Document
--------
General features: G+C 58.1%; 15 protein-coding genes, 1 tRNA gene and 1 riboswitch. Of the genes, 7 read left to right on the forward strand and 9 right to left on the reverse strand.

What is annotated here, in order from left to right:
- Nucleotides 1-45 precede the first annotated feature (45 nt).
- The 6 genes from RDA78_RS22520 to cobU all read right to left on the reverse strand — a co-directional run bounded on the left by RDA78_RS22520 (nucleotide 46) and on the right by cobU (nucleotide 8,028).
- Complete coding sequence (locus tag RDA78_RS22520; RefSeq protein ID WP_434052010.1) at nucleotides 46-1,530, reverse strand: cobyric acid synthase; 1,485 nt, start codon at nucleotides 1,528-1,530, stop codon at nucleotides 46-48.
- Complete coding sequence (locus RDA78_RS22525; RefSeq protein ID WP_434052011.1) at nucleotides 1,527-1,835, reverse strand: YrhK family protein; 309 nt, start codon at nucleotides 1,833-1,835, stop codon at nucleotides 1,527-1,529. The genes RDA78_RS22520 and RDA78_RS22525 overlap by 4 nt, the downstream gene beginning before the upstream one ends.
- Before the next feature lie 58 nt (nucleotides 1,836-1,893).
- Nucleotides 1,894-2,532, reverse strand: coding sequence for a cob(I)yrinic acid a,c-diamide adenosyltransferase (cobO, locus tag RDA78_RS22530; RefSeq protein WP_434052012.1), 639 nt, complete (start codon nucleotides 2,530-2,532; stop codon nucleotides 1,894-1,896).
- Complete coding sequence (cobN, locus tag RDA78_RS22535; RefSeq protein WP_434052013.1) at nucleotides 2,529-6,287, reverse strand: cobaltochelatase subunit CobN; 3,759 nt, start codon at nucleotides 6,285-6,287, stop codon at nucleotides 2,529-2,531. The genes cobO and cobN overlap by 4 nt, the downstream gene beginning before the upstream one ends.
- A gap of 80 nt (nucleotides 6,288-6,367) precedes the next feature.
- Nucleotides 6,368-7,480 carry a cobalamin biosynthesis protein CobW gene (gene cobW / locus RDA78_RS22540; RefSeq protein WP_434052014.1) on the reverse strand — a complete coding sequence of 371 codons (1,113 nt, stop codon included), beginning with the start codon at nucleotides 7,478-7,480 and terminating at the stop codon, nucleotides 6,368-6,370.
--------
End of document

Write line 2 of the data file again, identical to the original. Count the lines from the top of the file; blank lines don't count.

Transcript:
What is annotated here, in order from left to right: